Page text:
“We will have a student led remembrance to honor the victims at Marjory Stoneman Douglas High School from 10:00-10:17,” principal Tyler Alexander told this newsroom yesterday. “Students who choose not to participate in the event will be in class with teachers, just like a normal day.”
UPDATE @ 9:30 a.m.
More than 500 students participated in Springboro schools at the high school and junior high.
Students Riley Weisman and Ella Bowman are to speak on “making a change” and school safety, according to student Suhavi Salmon.
There will be time for prayer and mourning, student leaders said. Then, a 17-second moment of silence will be held.
The event is expected to end with a balloon launch to honor the 17 victims of the Parkland school shooting.
Read more coverage of school safety issues:
Published: Saturday, June 23, 2018 @ 3:56 PM
SPRINGBORO — Police are seeking the public’s help to find a missing endangered teen.
Frista Gibbons, 15, was last seen around 2:30 p.m. Friday leaving her home on foot, according to the Springboro Police Department.
Gibbons is stands 5 feet 7 inches, weighs 100 pounds, has short brown hair and hazel eyes.
She was last seen wearing a light blue zip-up hoodie with a knee length leopard-print skirt. She was carrying a black backpack, according to a release.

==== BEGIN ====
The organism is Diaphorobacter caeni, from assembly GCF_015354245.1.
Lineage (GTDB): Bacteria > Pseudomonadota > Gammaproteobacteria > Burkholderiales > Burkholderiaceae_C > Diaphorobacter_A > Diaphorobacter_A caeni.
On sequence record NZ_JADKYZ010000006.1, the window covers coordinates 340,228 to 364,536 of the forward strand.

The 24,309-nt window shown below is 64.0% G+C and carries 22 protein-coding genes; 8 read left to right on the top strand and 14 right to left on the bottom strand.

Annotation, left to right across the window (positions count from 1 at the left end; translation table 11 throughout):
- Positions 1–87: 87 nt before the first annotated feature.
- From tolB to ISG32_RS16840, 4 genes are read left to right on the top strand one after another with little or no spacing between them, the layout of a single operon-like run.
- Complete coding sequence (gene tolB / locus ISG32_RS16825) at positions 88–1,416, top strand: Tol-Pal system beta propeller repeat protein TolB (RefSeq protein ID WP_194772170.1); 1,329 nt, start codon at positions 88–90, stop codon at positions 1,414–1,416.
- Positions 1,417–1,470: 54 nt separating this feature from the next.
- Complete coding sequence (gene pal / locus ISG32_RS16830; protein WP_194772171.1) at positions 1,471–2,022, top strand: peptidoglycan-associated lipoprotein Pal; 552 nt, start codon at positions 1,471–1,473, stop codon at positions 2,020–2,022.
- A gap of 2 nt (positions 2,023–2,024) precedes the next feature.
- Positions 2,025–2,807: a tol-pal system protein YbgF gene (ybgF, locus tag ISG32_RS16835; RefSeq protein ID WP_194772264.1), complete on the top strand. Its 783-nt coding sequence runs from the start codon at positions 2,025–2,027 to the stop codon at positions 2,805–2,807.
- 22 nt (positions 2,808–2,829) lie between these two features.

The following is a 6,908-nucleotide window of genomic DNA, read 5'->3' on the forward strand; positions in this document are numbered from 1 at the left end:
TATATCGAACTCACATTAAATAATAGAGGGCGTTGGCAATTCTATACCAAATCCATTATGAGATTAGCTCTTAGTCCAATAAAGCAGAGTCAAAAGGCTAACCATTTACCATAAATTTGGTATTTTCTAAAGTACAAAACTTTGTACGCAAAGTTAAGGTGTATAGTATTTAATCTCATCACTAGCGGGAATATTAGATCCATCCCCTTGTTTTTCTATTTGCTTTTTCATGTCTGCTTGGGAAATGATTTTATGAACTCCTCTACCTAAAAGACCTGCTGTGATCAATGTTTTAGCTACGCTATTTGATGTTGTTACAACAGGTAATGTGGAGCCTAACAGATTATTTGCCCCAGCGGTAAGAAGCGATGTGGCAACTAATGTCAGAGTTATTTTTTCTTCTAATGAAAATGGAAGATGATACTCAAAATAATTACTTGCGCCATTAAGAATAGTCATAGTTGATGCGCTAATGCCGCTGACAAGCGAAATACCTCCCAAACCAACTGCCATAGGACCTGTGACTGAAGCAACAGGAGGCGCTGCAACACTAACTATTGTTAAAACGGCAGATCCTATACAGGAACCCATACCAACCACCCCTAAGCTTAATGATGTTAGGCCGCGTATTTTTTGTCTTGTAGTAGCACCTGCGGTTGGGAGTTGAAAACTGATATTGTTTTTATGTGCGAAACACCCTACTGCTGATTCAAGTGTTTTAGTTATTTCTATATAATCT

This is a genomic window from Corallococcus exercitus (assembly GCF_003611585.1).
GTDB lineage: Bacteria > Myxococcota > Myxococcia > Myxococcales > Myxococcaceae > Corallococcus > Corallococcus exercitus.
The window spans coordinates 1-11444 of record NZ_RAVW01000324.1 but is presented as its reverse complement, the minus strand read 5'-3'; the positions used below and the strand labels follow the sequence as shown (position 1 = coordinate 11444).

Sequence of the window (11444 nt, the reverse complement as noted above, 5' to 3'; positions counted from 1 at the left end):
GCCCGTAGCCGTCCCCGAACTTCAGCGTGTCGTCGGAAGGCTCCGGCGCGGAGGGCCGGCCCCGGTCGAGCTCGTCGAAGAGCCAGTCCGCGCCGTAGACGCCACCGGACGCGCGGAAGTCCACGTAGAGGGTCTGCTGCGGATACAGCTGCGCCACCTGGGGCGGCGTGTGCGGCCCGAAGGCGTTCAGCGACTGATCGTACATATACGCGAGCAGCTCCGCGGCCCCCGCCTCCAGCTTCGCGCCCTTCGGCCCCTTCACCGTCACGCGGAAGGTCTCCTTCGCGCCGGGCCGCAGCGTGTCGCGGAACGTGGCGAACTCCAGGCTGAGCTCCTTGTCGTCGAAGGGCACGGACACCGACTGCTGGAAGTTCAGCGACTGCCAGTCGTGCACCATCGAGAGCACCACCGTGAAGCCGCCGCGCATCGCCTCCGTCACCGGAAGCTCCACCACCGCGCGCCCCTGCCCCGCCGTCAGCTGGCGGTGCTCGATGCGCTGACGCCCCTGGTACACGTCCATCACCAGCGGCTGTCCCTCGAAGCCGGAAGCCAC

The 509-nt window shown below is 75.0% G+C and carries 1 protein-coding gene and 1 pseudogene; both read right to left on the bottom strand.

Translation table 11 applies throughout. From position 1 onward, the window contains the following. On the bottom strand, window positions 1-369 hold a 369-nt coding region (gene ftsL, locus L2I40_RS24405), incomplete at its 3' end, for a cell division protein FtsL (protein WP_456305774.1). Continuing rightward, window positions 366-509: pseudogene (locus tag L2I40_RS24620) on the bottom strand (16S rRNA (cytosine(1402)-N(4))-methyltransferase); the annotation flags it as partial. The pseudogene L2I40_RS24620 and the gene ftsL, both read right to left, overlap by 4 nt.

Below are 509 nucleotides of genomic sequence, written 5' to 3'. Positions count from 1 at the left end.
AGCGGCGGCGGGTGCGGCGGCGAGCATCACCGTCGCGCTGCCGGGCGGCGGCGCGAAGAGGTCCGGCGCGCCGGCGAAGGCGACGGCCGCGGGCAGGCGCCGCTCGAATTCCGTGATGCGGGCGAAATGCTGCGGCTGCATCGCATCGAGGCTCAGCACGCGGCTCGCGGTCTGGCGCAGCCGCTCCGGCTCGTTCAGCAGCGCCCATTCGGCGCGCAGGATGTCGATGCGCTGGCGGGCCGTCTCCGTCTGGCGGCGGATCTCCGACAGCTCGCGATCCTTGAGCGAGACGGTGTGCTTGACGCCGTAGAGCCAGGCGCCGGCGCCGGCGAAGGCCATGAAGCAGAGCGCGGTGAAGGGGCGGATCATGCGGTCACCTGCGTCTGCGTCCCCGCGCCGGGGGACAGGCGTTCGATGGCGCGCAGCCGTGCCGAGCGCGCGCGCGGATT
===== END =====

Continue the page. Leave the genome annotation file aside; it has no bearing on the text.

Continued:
Police said Gibbons may be with her juvenile boyfriend from Camden, Ohio.
Published: Saturday, June 23, 2018 @ 9:00 AM
Updated: Saturday, June 23, 2018 @ 4:00 PM
DAYTON — PHOTOS: Images from the Air Show
VIDEO HIGHLIGHTS: F-22 Raptor takes over Dayton skies | Cincinnati’s Redline Aerobatic Team | Jet-powered WACO biplane | Tuskegee Airmen P-51C Mustang | Oracle biplane doesn’t believe in the laws of physics |
Saturday’s lineup of feature acts included: the Tuskegee Airmen, P-51 Mustang, U.S. Army Golden Knights, Vicky Benzing, B-17 Movie Memphis Belle, Redline, Sean Tucker, U.S. Air Force F-22 Raptor, U.S. Air Force Heritage Flight, CareFlight dedication, Tora Tora Tora, Jet Waco and the U.S. Navy Blue Angels.
3:35 p.m. U.S. Navy Blue Angels
The iconic U.S. Navy Blue Angels fly six F/A-18 Hornet fighter jets in a tightly choreographed, high-energy demonstration. The F-18 generators of their aircraft are made by GE Aviation in Vandalia.
2:55 p.m. Jet Waco
The Jack Link’s Beef Jerky “Screamin’ Sasquatch” Jet Waco is a highly modified 1929 Taperwing Waco that can fly vertically and has a loud roar to please the crowds.
2:40 p.m. Tora, Tora, Tora
This is the dramatic recreation of the Dec. 7, 1941, attack on Pearl Harbor.
2:30 p.m. CareFlight Dedication
CareFlight, the air-medical transport service, is celebrating 35 years of service by participating in the air show.
2:15 p.m. Heritage Flight
2 p.m. U.S. Air Force F-22 Raptor
This is a rare appearance in Dayton of the world’s most formidable stealth fighter, which can reach supersonic airspeeds of Mach 1.5 without using the afterburner.
1:47 p.m. Sean Tucker